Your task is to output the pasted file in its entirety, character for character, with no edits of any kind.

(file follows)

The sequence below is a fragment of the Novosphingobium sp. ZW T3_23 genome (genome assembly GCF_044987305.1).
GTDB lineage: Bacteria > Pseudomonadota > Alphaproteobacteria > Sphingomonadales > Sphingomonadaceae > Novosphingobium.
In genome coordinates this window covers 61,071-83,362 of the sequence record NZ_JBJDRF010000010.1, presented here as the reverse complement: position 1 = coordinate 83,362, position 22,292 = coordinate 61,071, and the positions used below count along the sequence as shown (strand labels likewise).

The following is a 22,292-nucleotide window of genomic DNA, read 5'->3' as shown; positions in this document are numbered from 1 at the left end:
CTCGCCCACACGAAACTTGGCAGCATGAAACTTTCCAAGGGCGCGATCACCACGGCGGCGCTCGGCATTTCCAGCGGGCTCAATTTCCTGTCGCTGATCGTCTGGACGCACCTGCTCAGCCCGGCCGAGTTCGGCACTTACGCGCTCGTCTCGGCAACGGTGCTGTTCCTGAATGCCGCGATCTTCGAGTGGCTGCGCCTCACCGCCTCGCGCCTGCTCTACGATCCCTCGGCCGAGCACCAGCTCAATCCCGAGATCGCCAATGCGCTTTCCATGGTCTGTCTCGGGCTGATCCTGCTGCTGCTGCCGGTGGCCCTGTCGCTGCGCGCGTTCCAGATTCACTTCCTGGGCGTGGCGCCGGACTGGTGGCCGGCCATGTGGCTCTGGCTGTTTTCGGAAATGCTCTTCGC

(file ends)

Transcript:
The sequence below is a fragment of the Novosphingobium sp. ZW T3_23 genome (genome assembly GCF_044987305.1).
GTDB lineage: Bacteria > Pseudomonadota > Alphaproteobacteria > Sphingomonadales > Sphingomonadaceae > Novosphingobium.
In genome coordinates this window covers 61,071-83,362 of the sequence record NZ_JBJDRF010000010.1, presented here as the reverse complement: position 1 = coordinate 83,362, position 22,292 = coordinate 61,071, and the positions used below count along the sequence as shown (strand labels likewise).

The following is a 22,292-nucleotide window of genomic DNA, read 5'->3' as shown; positions in this document are numbered from 1 at the left end:
CTCGCCCACACGAAACTTGGCAGCATGAAACTTTCCAAGGGCGCGATCACCACGGCGGCGCTCGGCATTTCCAGCGGGCTCAATTTCCTGTCGCTGATCGTCTGGACGCACCTGCTCAGCCCGGCCGAGTTCGGCACTTACGCGCTCGTCTCGGCAACGGTGCTGTTCCTGAATGCCGCGATCTTCGAGTGGCTGCGCCTCACCGCCTCGCGCCTGCTCTACGATCCCTCGGCCGAGCACCAGCTCAATCCCGAGATCGCCAATGCGCTTTCCATGGTCTGTCTCGGGCTGATCCTGCTGCTGCTGCCGGTGGCCCTGTCGCTGCGCGCGTTCCAGATTCACTTCCTGGGCGTGGCGCCGGACTGGTGGCCGGCCATGTGGCTCTGGCTGTTTTCGGAAATGCTCTTCGC